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Alberta's New Umbrella Legislation: Streamlining the Regulation of Non-Health Professions
Perspectives for the Professions

The Government of Alberta recently announced a timeline for its "Streamlining Professional Legislation" project, which will introduce new umbrella legislation for the regulation of 22 non-health professions in Alberta. The Government is expected to introduce a bill in the Alberta legislature in May 2022, with the legislation expected to come into force by January 2023. We expect the bill to be introduced under “Bill 23: Professional Governance Act”.

This project has its roots in the Red Tape Reduction Act, first introduced by the Government of Alberta in 2019. As part of the promise to reduce red tape and streamline legislation, the Ministry of Labour and Immigration initiated the project in 2020. Consultations with professional regulatory organizations began in the spring of 2021. 

The new umbrella legislation is expected to repeal and replace the existing legislation for the following 22 professions:  

  • Chartered Professional Accountants of Alberta 
  • Alberta Institute of Agrologists 
  • Alberta Association of Architects 
  • Consulting Engineers of Alberta 
  • Association of Professional Engineers and Geoscientists of Alberta 
  • Association of Science and Engineering Technology Professionals of Alberta 
  • Association of Alberta Forest Management Professionals (includes technologists) 
  • Alberta Land Surveyors' Association 
  • Alberta Veterinary Medical Association (includes technologists)
  • Alberta Assessors' Association 
  • Alberta Association of Landscape Architects
  • Alberta Human Ecology and Home Economics Association 
  • Alberta Professional Planners Institute 
  • Alberta Shorthand Reporters' Association 
  • Alberta Society of Professional Biologists 
  • Association of School Business Officials of Alberta 
  • Association of the Chemical Profession of Alberta 
  • Canadian Information Processing Society of Alberta 
  • Electrical Contractors Association of Alberta 
  • Institute of Certified Management Consultants of Alberta 
  • Society of Local Government Managers of Alberta 
  • Supply Chain Management Association Alberta 

The new umbrella legislation will have three components: the Act, Regulations, and Schedules. The Government stated that it will be modelled after the Alberta Health Professions Act and the British Columbia Professional Governance Act, two pieces of umbrella legislation said to provide a cohesive and consistent framework for regulation. As such, the new umbrella Act will aim to provide a common regulatory framework for core areas shared by all 22 professional regulatory organizations to reduce inconsistencies and inefficiencies. 

The Act is expected to contain provisions covering the following topics: 

  • Transition, as existing professions and regulatory models are transitioned under this new legislation;
  • Governance and accountability, including a uniform governance framework, standardized committee and tribunal requirements, and standardized public member appointments;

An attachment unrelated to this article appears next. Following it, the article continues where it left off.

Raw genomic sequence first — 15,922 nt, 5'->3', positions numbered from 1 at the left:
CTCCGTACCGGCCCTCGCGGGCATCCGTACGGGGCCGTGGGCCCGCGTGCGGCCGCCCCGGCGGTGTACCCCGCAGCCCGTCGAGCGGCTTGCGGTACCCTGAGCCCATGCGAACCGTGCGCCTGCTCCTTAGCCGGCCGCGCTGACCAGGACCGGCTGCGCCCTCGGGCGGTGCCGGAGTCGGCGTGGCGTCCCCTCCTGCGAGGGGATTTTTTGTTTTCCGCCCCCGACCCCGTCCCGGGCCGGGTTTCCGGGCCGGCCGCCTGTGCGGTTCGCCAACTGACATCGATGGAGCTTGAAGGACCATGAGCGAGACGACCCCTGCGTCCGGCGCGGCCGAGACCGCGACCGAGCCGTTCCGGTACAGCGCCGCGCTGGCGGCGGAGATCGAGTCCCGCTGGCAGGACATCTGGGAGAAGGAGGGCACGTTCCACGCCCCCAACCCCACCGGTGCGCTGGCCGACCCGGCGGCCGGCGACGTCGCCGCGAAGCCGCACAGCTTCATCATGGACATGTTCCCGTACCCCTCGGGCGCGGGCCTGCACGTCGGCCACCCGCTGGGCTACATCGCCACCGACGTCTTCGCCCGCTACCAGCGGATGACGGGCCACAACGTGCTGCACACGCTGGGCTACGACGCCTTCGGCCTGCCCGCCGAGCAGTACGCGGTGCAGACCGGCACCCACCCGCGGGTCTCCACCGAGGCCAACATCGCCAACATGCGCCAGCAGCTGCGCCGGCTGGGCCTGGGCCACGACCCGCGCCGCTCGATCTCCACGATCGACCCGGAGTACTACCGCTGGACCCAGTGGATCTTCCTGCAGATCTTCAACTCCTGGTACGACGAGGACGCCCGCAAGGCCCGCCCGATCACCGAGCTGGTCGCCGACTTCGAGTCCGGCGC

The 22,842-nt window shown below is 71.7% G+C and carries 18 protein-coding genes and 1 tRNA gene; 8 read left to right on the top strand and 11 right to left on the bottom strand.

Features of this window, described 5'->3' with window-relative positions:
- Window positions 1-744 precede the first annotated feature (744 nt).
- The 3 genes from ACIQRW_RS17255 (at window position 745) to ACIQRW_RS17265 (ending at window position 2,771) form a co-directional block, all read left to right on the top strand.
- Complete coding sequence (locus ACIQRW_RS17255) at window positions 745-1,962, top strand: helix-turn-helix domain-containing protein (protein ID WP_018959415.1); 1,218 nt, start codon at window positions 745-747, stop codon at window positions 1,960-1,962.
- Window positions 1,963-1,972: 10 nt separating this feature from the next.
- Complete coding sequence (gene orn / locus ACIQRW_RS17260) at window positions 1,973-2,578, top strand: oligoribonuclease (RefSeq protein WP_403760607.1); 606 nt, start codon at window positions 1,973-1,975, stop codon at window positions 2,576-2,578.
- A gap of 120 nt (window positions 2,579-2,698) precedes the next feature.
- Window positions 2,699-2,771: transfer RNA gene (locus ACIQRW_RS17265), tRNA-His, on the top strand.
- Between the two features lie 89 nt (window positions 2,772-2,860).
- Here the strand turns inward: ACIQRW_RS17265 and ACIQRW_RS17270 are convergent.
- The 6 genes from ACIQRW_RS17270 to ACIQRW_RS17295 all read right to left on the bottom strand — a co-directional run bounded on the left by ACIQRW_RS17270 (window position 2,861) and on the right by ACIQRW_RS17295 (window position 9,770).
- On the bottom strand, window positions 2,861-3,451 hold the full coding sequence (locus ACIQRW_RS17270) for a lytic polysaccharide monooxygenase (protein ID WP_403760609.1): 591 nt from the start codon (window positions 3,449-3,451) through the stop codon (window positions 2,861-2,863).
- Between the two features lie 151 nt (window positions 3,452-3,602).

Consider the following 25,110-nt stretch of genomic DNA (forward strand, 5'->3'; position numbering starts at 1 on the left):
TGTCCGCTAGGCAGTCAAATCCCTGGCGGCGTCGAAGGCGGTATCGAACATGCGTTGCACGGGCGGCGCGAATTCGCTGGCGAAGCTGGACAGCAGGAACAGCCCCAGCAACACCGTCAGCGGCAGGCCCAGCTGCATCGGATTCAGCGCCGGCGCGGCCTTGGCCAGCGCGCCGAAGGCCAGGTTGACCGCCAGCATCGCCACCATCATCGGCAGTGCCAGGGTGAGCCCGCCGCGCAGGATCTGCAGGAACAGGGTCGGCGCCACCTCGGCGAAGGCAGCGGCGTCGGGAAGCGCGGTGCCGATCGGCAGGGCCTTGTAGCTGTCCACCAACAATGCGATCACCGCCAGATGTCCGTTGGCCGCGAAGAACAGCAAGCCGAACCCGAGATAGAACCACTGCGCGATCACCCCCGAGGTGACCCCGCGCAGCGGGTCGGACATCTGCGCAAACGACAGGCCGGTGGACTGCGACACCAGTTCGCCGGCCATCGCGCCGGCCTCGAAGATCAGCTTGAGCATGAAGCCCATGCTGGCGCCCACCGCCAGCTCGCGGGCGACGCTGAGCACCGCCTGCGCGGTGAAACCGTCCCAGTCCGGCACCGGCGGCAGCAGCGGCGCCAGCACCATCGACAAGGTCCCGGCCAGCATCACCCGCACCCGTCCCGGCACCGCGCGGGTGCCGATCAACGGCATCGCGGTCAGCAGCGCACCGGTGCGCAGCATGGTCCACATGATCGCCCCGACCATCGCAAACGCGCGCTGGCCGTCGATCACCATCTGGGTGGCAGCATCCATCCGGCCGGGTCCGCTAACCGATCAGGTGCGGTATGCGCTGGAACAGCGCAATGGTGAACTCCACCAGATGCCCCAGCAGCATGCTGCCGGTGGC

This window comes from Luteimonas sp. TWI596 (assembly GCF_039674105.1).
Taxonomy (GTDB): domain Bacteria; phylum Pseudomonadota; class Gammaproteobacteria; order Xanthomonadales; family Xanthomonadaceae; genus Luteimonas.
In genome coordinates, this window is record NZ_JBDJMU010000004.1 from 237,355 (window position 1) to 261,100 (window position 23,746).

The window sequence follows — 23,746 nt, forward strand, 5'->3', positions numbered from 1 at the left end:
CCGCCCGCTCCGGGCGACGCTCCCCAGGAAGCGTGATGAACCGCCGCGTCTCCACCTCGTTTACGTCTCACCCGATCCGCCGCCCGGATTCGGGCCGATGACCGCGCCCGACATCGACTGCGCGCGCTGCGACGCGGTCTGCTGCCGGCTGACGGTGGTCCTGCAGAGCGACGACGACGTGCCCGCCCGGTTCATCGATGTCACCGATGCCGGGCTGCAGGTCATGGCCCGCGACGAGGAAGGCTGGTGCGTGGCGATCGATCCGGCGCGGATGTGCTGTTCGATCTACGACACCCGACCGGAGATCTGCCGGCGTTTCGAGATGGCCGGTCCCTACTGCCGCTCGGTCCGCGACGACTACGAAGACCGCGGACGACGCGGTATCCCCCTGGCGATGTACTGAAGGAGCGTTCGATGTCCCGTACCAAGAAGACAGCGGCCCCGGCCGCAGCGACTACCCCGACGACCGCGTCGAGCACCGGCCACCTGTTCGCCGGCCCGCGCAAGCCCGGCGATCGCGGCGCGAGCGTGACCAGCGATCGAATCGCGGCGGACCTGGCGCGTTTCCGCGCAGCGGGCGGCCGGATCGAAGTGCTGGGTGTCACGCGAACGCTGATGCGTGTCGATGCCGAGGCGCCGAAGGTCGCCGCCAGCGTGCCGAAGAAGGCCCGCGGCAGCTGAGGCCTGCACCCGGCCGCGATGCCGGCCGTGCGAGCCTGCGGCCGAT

• Amalgamation, where the consolidation of existing regulators is deemed desirable;
  • Temporary registration, to be used in extraordinary circumstances; 
  • Continuing competency and practice reviewwhich will require all organizations to establish a mandatory continuing competence program for members; 
  • Professional conduct, including a standardized professional conduct model; 
  • Offences and penalties, including standardized offences and penalties; and
  • Bylaw-making authority, which will provide the bulk of customization options available to professional regulators.

The Regulations are expected to prescribe Ministerial oversight of the professions as well as annual reporting requirements and continuing competence requirements. Procedures for the designation of new professions under the legislation may also be in the regulations.  

The Schedules are expected to be tailored to each profession and will contain provisions on practice, reserved titles, and other matters specific to the profession.

By-law making authority is expected to be a significant aspect of the new umbrella legislation. The Government has outlined on a preliminary basis the authority professions are expected to be granted to make bylaws, which includes:

  • Governance and Accountability, including powers, duties and functions of professional regulatory organizations, the Registrar, and all regulatory bodies and the delegation of those powers, duties and functions;
  • Registration, setting requirements, conditions and restrictions for registration, including what information a registration application should include and guidelines for evaluation of applicants' competence;
  • Competence and Continuing Competence;
  • Practice Reviews;
  • Electronic Signatures; and
  • Practice and Business Arrangement, including the registration of business entities. 


Although the legislation has yet to be introduced in the Alberta Legislature, the move to umbrella legislation for 22 of Alberta's non-health professions marks a significant shift in the regulatory landscape in Alberta. Professional regulatory organizations will have significant powers to make bylaws for the regulation of their professions, but the timelines will be tight if the legislation comes into force by January 2023. It is also notable that the move to a modern piece of regulatory legislation will likely benefit regulators who have been operating under dated statutes from the 1980s and 2000s that have presented challenges (e.g. the Professional and Occupational Associations Registration Act). 

Please contact Field Law's Professional Regulatory Group if you have questions about this legislation and its implications for your regulatory organization.